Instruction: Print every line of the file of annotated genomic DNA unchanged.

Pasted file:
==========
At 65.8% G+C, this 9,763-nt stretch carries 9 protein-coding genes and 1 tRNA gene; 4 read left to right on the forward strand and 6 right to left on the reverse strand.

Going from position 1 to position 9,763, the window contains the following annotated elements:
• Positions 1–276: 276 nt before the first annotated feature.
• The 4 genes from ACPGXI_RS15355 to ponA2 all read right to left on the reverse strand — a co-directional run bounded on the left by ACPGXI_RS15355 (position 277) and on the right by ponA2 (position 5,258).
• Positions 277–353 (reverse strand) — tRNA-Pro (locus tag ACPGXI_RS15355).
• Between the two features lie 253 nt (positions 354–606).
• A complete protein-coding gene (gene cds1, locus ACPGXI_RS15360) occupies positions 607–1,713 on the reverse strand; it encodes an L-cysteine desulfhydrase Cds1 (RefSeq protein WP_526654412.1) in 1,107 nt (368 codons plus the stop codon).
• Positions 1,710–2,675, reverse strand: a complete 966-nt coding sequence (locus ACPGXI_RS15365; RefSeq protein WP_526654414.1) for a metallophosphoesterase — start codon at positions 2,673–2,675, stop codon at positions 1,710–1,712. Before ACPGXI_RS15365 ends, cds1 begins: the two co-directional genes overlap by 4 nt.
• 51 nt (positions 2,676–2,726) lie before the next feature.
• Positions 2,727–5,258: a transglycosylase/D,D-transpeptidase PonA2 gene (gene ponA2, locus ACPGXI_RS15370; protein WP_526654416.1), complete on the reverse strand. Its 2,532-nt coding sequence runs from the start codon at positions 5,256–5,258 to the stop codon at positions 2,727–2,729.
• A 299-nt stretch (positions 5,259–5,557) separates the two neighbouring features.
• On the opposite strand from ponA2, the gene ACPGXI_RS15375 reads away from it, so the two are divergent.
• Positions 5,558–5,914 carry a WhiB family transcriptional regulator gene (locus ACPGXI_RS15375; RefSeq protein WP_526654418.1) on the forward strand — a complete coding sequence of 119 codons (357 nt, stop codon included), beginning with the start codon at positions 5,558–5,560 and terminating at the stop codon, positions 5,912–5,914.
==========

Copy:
At 65.8% G+C, this 9,763-nt stretch carries 9 protein-coding genes and 1 tRNA gene; 4 read left to right on the forward strand and 6 right to left on the reverse strand.

Going from position 1 to position 9,763, the window contains the following annotated elements:
• Positions 1–276: 276 nt before the first annotated feature.
• The 4 genes from ACPGXI_RS15355 to ponA2 all read right to left on the reverse strand — a co-directional run bounded on the left by ACPGXI_RS15355 (position 277) and on the right by ponA2 (position 5,258).
• Positions 277–353 (reverse strand) — tRNA-Pro (locus tag ACPGXI_RS15355).
• Between the two features lie 253 nt (positions 354–606).
• A complete protein-coding gene (gene cds1, locus ACPGXI_RS15360) occupies positions 607–1,713 on the reverse strand; it encodes an L-cysteine desulfhydrase Cds1 (RefSeq protein WP_526654412.1) in 1,107 nt (368 codons plus the stop codon).
• Positions 1,710–2,675, reverse strand: a complete 966-nt coding sequence (locus ACPGXI_RS15365; RefSeq protein WP_526654414.1) for a metallophosphoesterase — start codon at positions 2,673–2,675, stop codon at positions 1,710–1,712. Before ACPGXI_RS15365 ends, cds1 begins: the two co-directional genes overlap by 4 nt.
• 51 nt (positions 2,676–2,726) lie before the next feature.
• Positions 2,727–5,258: a transglycosylase/D,D-transpeptidase PonA2 gene (gene ponA2, locus ACPGXI_RS15370; protein WP_526654416.1), complete on the reverse strand. Its 2,532-nt coding sequence runs from the start codon at positions 5,256–5,258 to the stop codon at positions 2,727–2,729.
• A 299-nt stretch (positions 5,259–5,557) separates the two neighbouring features.
• On the opposite strand from ponA2, the gene ACPGXI_RS15375 reads away from it, so the two are divergent.
• Positions 5,558–5,914 carry a WhiB family transcriptional regulator gene (locus ACPGXI_RS15375; RefSeq protein WP_526654418.1) on the forward strand — a complete coding sequence of 119 codons (357 nt, stop codon included), beginning with the start codon at positions 5,558–5,560 and terminating at the stop codon, positions 5,912–5,914.